Producers and farm business experts have advice worth hearing. That’s why we reached out to our group of trusted Top Producer columnists to learn what they think today’s young farmers should know. In the aggregate, they advise focusing on financials, managing risk wisely and documenting everything. These are challenging times, but economic uncertainties and difficult odds haven’t kept past generations of farmers from success. That much remains the same.
Business Tips: First, do a disciplined budget. Focus not only on all of the cost of production items but additionally the family living and owner-draw expenses. Second, have a clearly defined vision with an actual mission of what you want to accomplish. Be specific: For example, you might say, “I want to farm 4,000 acres by 2020.” Third, recognize that marketing plus production equals gross revenue per acre. Know what that gross income allows you to market based on your production.
Top Tactics: Start with good documentation. Take pictures of processes, people, systems, equipment and your ground. Document financials, plans and strategies. A lot of times, that stuff is in people’s heads. Focus on transition and succession. Ask questions such as, “What’s the backup here?”
Challenges and Opportunities: The biggest challenge in the next 18 months is going to be commodity prices and potentially the lack of volatility. The biggest opportunity is commodity prices and volatility. Document your costs of production and what you need to do to be profitable.
Volatility give us the opportunity to sell at a profit, but those opportunities might be really short windows. Recognize there’s no silver bullet, and there’s no one thing you can do to improve. It’s all details. It’s staying focused every day and doing a little bit on every line item in the budget, agronomy and marketing. Take baby steps on everything. The bottom line is intensive focus. Seven-dollar corn does not make us better business people, but $3.50 corn makes us much better business people so when the opportunity comes, we will be better for it.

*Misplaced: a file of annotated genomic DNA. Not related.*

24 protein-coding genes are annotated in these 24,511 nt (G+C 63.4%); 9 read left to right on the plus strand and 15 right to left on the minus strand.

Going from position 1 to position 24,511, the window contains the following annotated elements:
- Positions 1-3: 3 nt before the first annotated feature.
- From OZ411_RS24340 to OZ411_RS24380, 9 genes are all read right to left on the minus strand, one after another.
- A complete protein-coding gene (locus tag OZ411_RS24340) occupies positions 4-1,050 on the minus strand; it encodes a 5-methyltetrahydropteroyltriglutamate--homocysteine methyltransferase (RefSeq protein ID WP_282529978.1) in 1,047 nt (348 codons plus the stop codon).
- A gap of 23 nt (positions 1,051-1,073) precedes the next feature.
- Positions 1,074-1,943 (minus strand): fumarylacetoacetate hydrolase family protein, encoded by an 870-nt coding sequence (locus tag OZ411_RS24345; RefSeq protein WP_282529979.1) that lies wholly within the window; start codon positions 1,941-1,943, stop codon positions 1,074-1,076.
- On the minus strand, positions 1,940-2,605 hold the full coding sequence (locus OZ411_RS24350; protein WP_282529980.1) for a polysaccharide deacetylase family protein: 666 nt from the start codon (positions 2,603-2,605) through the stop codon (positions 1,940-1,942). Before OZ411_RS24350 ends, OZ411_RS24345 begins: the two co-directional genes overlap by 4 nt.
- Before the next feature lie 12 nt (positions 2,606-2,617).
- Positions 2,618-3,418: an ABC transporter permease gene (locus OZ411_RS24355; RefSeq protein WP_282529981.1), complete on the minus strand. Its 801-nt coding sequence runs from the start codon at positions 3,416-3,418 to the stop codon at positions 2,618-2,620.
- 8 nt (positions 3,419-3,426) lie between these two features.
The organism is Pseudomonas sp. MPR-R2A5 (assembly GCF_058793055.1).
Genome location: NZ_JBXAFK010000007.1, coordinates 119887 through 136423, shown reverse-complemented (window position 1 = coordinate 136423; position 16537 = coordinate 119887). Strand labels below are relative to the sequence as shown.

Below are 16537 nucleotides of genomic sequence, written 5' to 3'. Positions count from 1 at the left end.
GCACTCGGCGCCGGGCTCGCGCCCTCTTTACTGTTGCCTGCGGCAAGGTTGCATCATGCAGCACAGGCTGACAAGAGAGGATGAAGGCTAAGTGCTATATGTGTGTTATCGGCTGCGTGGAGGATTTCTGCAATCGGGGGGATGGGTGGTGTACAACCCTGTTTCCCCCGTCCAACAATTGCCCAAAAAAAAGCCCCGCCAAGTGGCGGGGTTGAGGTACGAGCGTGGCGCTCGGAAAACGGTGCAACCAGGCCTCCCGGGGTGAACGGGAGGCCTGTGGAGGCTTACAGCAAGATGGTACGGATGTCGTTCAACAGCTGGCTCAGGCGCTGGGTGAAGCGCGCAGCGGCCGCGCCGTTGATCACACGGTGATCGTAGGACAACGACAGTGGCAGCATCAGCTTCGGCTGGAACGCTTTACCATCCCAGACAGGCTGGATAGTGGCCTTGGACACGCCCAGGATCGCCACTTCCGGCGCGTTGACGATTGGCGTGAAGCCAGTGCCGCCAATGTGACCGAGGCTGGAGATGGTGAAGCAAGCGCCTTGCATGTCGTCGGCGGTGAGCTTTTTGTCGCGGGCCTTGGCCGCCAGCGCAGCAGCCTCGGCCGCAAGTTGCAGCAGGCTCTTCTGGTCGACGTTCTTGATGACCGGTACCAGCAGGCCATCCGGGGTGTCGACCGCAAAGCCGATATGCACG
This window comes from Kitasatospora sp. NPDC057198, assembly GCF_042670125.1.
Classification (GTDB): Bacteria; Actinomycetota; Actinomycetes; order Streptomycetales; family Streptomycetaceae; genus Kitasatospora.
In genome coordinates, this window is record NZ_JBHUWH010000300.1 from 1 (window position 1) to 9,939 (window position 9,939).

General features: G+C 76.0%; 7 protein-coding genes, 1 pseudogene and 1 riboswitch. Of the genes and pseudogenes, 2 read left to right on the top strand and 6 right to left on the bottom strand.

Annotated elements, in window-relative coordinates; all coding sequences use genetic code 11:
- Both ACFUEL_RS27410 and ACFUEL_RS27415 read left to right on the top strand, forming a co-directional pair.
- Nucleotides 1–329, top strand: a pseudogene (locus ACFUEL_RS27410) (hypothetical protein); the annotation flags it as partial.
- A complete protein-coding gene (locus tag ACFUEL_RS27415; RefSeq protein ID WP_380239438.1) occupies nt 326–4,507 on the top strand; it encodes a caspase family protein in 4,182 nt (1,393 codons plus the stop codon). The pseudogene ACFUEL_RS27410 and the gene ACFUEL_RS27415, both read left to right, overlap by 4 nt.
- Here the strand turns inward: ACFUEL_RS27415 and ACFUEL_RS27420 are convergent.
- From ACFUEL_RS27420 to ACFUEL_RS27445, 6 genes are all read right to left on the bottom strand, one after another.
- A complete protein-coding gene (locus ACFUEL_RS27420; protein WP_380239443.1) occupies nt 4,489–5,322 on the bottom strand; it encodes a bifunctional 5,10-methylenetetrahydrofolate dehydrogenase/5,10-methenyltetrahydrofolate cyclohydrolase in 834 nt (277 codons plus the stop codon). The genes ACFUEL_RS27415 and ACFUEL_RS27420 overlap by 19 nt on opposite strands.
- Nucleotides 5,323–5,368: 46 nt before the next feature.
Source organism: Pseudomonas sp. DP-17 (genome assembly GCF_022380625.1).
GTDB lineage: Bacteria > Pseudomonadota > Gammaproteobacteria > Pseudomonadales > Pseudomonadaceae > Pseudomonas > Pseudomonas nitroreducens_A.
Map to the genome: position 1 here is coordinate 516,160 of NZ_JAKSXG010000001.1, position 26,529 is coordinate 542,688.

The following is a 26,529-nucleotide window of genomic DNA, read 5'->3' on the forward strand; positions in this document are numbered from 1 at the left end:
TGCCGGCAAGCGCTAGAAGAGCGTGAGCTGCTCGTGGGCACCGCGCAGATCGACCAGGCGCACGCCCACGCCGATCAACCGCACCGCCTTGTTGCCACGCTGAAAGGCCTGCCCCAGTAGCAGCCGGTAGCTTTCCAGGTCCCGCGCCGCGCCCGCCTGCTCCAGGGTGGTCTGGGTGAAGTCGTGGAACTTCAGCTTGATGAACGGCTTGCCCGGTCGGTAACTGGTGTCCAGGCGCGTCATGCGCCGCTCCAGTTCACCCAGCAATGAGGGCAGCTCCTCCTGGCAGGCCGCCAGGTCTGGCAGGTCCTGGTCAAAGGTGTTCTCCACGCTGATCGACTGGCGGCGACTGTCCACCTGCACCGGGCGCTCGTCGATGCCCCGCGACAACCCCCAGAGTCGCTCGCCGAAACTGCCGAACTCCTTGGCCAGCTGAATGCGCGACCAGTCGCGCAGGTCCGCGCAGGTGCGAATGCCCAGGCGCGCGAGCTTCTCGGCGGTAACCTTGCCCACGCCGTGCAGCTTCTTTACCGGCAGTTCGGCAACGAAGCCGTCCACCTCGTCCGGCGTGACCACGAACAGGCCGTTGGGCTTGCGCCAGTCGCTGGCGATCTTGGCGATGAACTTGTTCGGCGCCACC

Be optimistic and think big. I don’t mean big in terms of a lot of acres. Think positive and think you can make things work out. If you have that attitude, you’re going to get there. But the minute you don’t, that’s not a good thing. Make a plan, and make sure you make it happen.
Jerry Gulke with Jamie Wasemiller
Business Tips: First, determine the expected return on investment (ROI) for different projects, machinery, buildings, etc. Consider a minimum ROI equal to two times interest costs. Second, focus on lowering debt. If you don’t start early, it can be a difficult goal to achieve. Strive to be in a position where you can survive and grow, regardless of the economic situation. Third, learn the tools of marketing to provide you with the ability to use different methods to tackle what the markets throw at you.
Top Tactics: Learn how to manage volatility effectively through education. Add a line item in your operational expenses labeled “Marketing Education,” and make it a year-over-year expense. At a minimum, attend three to four educational conferences or workshops each year.
Challenges and Opportunities:
- Land: Ag land has been largely left out of the asset bubble in ag, but we must be prepared if that changes.
- Lending: It is remarkable lenders have stood by our side for so long, but things might have to change in 2018 if markets do not improve. You are already starting to see some changes in 2017. Operating loans seem to favor crops with lower expenses.
- Interest Rates: They are likely to move higher. A 1% increase means a 25% increase in interest payments.
- Government: A basic rule is to watch what they do, not what they say.